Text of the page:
Are the UK and Germany both in recession? The latest data gives a big clue.
Q3 update on whether UK and Germany are in recession
The German economy is in trouble, quite possibly in recession. For some reason, there has been very little press about the UK economy, even though it might very well be in recession too.
Today, new data will provide a big clue. And I thought it would be a bit of fun to tell the story in real time. As I write, I don’t know what this new data will say, I thought we could find out together.
So, while I await this data, here is what we know so far.
In the UK, a recession is defined as two successive quarters of negative growth — the definition is different in the US.
In the second quarter, the German economy contracted by 0.1%, the UK economy by 0.2%. In other words, the UK economy saw a worse performance than the German economy in that period. Now, that’s not something you hear much about.
As for the third quarter, the only real guide we have are the purchasing managers indexes — or PMIs. For these indexes, the key number is 50, anything less points to contraction.
In July, the PMI for UK manufacturing fell to 48, a 76-month low, the construction PMI dropped to 43.1, while the PMI tracking services, the Business Activity Index, stood at 51.4. According to IHS Markit/CIPS which produce the indexes, they suggest very modest/zero growth in July. Providing these figures don’t get worse, the UK will avoid recession by the hair’s breadth.
As for Germany, in July, the PMI for manufacturing was at 43.4, and the services PMI stood at 54.5. The indexes don’t point to contraction, but as was the case with the UK it is a close call.
But July is just one third of Q3. All hinges on what happened in August and what will happen in September.
For Germany, The PMI for August manufacturing, out a few days ago, stood at 43.5. I would suggest that to be on course for avoiding recession, the PMI for services would have to greater than 54.
The UK PMI for manufacturing in August dropped again, this time to 47.4 and the construction PMI fell again to 45.0. So I am thinking the Services PMI will have to be close to 51 or we are in contraction territory.
Well, the German PMI for services is in, what does it say? the data records a headline reading of... cue drum roll, it says...54.8.
That seems like good news to me, it seems Germany is on course for avoiding a technical recession. However, it was not all good, the index pointed to a slowdown in new orders. Together the PMIs suggest that the German economy is expanding, but that growth is very low.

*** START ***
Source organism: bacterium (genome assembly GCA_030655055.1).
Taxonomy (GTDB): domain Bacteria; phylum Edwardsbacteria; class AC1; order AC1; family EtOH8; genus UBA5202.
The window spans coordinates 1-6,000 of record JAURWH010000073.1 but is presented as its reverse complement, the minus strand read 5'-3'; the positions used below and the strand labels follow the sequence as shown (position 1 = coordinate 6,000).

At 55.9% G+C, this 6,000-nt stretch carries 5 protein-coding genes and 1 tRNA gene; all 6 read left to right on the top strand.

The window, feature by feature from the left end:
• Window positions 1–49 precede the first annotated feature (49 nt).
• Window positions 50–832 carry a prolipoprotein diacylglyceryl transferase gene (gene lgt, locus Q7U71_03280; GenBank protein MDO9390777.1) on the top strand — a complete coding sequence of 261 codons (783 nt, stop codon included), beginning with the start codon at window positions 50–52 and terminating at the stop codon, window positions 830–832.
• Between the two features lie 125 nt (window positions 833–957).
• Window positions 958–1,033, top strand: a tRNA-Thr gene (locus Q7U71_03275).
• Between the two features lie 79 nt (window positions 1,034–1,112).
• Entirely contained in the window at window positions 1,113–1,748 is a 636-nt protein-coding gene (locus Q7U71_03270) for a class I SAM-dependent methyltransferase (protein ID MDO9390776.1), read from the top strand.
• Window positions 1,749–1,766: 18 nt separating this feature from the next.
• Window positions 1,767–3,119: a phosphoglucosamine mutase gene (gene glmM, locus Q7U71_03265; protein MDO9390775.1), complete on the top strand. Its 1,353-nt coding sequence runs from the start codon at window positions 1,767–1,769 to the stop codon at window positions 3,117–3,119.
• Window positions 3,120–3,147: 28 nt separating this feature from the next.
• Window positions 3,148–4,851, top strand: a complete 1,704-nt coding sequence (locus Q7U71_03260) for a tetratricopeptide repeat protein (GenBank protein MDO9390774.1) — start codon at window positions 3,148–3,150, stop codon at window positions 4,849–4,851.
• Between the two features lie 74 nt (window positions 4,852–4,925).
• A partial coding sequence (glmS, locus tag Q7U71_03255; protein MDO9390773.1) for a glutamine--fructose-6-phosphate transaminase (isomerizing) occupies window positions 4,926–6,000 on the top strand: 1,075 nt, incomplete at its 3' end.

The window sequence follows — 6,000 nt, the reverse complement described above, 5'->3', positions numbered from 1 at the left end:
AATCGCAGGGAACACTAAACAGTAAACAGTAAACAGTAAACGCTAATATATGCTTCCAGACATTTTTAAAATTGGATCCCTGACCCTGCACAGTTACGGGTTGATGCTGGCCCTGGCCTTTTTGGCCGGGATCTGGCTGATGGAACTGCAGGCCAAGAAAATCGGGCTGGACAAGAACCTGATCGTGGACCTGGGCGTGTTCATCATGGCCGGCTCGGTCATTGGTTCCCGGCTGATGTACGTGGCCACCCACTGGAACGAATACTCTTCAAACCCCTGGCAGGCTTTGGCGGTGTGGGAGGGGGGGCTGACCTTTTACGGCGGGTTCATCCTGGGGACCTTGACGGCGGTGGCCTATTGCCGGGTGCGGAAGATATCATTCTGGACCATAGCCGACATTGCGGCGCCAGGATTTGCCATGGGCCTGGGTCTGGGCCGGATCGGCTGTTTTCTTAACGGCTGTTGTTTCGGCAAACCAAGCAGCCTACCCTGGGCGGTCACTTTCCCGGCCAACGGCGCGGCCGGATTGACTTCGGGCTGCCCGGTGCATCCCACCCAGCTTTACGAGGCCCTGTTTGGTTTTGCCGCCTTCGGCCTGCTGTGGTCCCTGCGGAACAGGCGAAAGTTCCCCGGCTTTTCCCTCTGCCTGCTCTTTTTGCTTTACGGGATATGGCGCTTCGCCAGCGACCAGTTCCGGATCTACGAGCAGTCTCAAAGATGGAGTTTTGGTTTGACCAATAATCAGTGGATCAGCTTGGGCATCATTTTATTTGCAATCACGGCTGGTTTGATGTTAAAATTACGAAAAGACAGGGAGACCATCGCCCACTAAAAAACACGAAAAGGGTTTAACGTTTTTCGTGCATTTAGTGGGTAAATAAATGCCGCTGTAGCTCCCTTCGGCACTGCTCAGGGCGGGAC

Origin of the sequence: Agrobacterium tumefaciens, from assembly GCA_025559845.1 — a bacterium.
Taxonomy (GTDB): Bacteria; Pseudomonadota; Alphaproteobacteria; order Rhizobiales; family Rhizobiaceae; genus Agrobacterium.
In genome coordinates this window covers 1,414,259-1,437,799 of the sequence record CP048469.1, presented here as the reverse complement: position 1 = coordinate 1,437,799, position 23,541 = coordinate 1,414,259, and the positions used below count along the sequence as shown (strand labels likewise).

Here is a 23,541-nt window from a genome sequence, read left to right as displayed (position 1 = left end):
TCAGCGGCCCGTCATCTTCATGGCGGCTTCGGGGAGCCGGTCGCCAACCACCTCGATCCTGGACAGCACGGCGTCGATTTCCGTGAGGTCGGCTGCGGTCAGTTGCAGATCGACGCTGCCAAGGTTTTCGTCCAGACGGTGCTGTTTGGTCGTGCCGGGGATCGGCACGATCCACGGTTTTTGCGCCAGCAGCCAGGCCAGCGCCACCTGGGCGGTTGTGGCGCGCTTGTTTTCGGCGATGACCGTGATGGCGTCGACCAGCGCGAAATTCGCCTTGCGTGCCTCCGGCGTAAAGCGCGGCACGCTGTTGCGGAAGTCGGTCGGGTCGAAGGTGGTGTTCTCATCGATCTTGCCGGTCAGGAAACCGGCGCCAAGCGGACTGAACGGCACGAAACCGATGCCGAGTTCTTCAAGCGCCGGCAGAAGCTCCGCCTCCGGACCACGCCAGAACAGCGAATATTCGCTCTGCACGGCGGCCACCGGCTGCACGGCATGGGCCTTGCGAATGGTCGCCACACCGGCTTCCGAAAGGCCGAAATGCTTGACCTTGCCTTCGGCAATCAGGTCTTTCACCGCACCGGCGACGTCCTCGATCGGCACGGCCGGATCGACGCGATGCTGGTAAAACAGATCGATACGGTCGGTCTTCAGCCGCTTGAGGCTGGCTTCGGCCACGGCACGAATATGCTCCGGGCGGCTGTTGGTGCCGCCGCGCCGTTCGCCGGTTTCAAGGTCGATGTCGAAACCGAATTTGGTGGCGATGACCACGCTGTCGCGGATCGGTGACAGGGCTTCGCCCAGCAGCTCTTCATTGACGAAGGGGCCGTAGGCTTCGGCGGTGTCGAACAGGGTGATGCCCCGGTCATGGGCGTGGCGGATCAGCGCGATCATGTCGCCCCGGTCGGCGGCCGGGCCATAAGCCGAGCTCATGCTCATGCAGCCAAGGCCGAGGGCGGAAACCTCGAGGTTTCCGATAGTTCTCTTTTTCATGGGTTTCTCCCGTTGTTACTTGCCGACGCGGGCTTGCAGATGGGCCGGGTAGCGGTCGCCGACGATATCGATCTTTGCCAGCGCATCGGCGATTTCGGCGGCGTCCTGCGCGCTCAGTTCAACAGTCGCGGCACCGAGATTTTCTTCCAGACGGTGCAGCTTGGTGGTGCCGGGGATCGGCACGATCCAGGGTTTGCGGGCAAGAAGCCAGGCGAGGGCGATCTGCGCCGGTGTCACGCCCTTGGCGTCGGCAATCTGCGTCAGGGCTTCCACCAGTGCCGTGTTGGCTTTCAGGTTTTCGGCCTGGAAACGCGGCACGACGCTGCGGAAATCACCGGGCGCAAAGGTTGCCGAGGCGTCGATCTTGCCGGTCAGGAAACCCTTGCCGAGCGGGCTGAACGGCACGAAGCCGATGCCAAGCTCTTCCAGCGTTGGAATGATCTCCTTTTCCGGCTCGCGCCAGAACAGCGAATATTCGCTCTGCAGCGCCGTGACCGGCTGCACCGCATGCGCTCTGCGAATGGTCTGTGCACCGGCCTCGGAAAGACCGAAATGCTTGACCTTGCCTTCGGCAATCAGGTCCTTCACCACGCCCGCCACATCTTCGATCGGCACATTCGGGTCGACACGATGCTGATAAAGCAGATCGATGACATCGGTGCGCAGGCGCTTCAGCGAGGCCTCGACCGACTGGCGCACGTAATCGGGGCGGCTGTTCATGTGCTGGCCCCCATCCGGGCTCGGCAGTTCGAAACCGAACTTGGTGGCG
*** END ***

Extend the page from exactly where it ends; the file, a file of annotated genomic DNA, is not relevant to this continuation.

Now for the UK PMI for services, let’s see, while I read the press release that has just arrived.
Let’s see...oh dear, it’s bad news. The IHS Markit/CIPS UK Services PMI Business Activity Index registered 50.6 in August, quite a big drop on the reading for July, published last month.
Chris Williamson, Chief Business Economist at IHS Markit, said: “The PMI surveys are so far indicating a 0.1% contraction of GDP in the third quarter.”
He continued: “While the current downturn remains only mild overall, the summer’s malaise could intensify as we move into autumn. Companies have grown increasingly gloomy about the outlook due to the political situation and uncertainty surrounding Brexit, adding to downside risks in coming months. With the exception of the slump in sentiment after the 2016 referendum, August saw service sector firms at their gloomiest since the height of the global financial crisis in early 2009.”
So, what do I conclude?
The PMIs, which are not wholly accurate in predicting growth in GDP, but are a pretty good guide, suggests that so far in Q3 Germany is just about expanding and the UK is seeing a small contraction.
Assuming the PMIs are accurate, September will have to see an improvement in order for the UK to avoid recession.
You might say, so what? And from an investors point of view, whether the economy grows at 0.1% or contracts by 0.1% makes little difference.
But consider the political ramifications. The ONS is due to release its first estimate of growth in UK GDP for Q3 on November 11th.
If there is an election in mid October, the vote will occur before the first official estimate of UK and German GDP is announced.
Imagine the reaction, however, if data reveals the UK to be in recession, but not Germany, on the eve of a General Election. Imagine the reaction to an election if it is held after November 11. This is a dynamic that I would imagine policy makers in the UK’s leading parties are well aware of.
These views are those of the author alone and do not necessarily reflect the view of The Share Centre, its officers and employees